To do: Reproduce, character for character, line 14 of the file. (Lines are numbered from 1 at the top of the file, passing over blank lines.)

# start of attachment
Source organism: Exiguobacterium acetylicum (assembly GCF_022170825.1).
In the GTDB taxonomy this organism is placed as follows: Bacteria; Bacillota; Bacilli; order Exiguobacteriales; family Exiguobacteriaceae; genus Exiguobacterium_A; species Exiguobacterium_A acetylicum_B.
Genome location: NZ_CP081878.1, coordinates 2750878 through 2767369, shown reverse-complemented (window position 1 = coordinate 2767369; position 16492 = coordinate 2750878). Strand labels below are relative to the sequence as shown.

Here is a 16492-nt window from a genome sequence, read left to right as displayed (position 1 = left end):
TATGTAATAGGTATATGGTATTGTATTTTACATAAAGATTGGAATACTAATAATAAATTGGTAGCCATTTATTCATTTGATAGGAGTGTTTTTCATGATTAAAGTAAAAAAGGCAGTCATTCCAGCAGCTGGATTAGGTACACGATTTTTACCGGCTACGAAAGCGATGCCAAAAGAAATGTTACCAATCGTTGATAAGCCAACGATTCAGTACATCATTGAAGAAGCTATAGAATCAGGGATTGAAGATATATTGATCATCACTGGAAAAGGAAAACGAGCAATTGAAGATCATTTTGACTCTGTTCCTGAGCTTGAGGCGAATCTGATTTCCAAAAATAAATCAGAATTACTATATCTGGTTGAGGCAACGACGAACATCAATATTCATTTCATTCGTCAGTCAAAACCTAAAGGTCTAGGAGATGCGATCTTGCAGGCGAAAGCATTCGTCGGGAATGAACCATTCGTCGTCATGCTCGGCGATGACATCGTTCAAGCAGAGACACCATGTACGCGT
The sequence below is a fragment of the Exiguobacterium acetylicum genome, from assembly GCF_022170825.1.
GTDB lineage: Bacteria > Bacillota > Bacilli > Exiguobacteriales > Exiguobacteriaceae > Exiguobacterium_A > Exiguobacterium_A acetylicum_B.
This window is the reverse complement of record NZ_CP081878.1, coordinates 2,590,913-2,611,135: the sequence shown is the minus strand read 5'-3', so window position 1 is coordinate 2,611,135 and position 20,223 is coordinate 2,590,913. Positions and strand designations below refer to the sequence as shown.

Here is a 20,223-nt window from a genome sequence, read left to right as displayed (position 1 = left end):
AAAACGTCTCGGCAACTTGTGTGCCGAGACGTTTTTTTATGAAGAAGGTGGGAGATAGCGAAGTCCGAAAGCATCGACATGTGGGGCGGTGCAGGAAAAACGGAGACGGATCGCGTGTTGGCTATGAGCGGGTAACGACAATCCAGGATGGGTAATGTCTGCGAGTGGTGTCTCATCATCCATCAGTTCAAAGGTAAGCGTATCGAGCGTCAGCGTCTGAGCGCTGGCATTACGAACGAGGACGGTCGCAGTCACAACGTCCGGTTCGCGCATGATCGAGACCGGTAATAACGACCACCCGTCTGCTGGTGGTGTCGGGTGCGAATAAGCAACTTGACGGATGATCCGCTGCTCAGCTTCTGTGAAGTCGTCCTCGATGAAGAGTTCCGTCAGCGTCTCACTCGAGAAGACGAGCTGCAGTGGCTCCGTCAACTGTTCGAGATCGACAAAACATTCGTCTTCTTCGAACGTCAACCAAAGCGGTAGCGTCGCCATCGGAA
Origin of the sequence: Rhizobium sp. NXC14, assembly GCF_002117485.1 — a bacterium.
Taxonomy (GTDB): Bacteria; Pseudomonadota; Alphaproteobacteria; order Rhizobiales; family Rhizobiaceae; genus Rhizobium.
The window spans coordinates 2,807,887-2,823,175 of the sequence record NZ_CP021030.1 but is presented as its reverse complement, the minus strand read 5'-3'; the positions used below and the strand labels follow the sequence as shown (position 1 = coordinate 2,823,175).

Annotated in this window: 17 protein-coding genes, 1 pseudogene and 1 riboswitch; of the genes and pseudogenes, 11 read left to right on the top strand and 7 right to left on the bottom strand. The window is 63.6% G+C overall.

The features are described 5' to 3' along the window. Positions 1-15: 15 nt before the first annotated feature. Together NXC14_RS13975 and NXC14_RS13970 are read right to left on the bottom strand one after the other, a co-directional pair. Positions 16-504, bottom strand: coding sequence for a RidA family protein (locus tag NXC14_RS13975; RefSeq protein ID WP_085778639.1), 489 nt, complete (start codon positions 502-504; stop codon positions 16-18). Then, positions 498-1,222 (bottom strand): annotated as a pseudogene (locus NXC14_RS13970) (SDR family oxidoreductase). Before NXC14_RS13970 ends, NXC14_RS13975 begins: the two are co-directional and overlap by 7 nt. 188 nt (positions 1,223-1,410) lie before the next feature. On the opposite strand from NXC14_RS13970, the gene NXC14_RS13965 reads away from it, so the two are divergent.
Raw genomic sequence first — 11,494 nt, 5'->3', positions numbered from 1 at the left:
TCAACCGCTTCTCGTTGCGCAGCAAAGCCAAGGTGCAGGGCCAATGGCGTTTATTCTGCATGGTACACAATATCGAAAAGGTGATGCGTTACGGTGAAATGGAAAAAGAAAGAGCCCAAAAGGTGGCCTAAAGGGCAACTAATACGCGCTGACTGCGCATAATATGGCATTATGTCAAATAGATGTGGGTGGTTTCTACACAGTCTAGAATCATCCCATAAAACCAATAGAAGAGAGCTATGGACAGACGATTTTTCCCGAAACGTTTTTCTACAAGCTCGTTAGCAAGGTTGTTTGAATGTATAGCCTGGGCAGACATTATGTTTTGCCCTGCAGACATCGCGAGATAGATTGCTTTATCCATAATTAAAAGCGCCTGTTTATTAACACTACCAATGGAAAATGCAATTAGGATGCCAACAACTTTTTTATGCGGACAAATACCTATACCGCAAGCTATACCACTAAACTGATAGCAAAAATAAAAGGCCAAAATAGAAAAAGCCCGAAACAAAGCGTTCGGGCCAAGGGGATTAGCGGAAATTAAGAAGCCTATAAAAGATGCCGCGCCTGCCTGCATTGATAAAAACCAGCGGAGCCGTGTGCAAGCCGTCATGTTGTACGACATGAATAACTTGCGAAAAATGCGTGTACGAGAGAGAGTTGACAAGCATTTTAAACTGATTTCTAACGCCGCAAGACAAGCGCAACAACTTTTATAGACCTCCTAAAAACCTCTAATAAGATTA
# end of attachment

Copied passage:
Annotated in this window: 17 protein-coding genes, 1 pseudogene and 1 riboswitch; of the genes and pseudogenes, 11 read left to right on the top strand and 7 right to left on the bottom strand. The window is 63.6% G+C overall.